My husband and I love to visit art museums, and look at different art works. Each piece tells a story and everyone has a different view on them. People admire the finished product, but don’t see the long process that it takes to create a masterpiece. Having a Learning Disability is much like creating a piece of art. When I tell others my story, I get a variety of responses. Many people will say “But you have been so successful’ or ‘your so smart.’ Other people are in disbelief because they can’t see the disability or compare me to another person with one. Few people understand the process of creating a masterpiece with an exceptionality.
I began with a canvas marked with the label of having a disability as a young child. No matter how hard I tried to erase the mark, it would not come off. I wanted to trade a blank canvas and start over again, but I had to use the one I was given. I was also given additional tools to help me become successful. I began to receive specialty instruction, extended test time, and having the test read aloud to me. I struggled to use the tools and didn’t like the designs I was making. I wished I could be like my peers who seemed to create with such ease and got praise. All I could see were the problems, not the solutions.
I discovered the techniques that worked for me and had more success when I applied them. When I didn’t use the methods that worked because of the stigma attached, I struggled. I was also able to discover new tools that helped me to learn, work and perform other tasks. I couldn’t get rid of my disability, but I found ways to work with what I had. I have tweaked my technique that many times people can’t see the flaws in my design. I am my worst critic but I am working on embracing the imperfections.
Slowly I began to learn how to use the tools, and found that if I could create things! My designs didn’t always look like everyone else.. I still struggled with having to learn differently and how to use the tools. Sometimes despite my best effort I did poorly in a class or on a test. Other people would look at my picture and make unkind remarks. I also had people who told me that I could do better, and didn’t understand that I was putting forth the effort.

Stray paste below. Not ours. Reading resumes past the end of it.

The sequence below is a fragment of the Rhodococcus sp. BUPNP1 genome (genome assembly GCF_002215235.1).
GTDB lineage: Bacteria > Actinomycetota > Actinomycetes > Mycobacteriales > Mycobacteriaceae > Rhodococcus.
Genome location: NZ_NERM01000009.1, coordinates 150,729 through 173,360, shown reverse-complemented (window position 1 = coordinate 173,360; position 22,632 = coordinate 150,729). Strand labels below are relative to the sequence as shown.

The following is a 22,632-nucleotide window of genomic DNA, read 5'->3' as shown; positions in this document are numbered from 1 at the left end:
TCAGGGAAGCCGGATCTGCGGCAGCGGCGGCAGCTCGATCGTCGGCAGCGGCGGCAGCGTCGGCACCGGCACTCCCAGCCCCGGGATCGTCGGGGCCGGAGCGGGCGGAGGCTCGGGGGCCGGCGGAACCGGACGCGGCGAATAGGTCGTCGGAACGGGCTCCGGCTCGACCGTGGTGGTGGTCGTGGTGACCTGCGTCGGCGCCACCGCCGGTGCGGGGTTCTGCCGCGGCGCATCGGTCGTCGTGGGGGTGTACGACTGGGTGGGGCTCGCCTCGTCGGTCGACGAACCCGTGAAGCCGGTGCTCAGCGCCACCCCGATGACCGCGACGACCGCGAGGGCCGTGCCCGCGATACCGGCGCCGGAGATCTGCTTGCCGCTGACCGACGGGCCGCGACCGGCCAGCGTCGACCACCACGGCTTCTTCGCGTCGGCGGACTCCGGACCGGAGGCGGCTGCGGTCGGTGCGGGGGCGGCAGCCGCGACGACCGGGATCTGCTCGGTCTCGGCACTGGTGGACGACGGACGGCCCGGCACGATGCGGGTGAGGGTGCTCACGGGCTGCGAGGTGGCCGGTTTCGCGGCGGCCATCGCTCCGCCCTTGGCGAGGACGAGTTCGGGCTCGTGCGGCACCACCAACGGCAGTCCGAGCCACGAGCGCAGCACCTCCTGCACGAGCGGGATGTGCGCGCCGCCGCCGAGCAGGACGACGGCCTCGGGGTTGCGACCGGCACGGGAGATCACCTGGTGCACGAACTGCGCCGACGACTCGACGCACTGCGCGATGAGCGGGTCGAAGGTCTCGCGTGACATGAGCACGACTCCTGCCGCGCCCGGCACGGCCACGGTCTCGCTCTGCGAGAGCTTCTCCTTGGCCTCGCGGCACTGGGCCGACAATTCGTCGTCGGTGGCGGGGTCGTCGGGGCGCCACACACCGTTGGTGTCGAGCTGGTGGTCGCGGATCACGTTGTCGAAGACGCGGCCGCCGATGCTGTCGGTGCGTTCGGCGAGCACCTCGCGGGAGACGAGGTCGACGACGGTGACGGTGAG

I have also learned to love that my brain is not typical. Having a Neurotypical brain gives me the chance to see the world from a different perspective. It would be dull if everyone thought the same way. I have always had to learn to be comfortable standing out. One of the advantages of not fitting in was I got to discover what I liked and was not easily swayed by group pressure to conform. I recently attended a craft night and I was the only one who chose a blue ribbon for my project. The other participants chose red, green or other traditional Christmas colors. The other projects were beautiful, but I wanted one to match the decor in my dining room. Everyone remarked on how unique my project was with the blue bow. I also struggled to tie the bow and had to have someone help me.
My disability status hasn’t changed, but how I view it has. I now see it as something that is unique and full of character. I may not love every part of the disability and the challenges it brings. I am learning to love the person it has molded and shaped me into. Having a Learning Disability is a life long process. I have to look for different ways to do things and find different ways to create my masterpiece of a disability.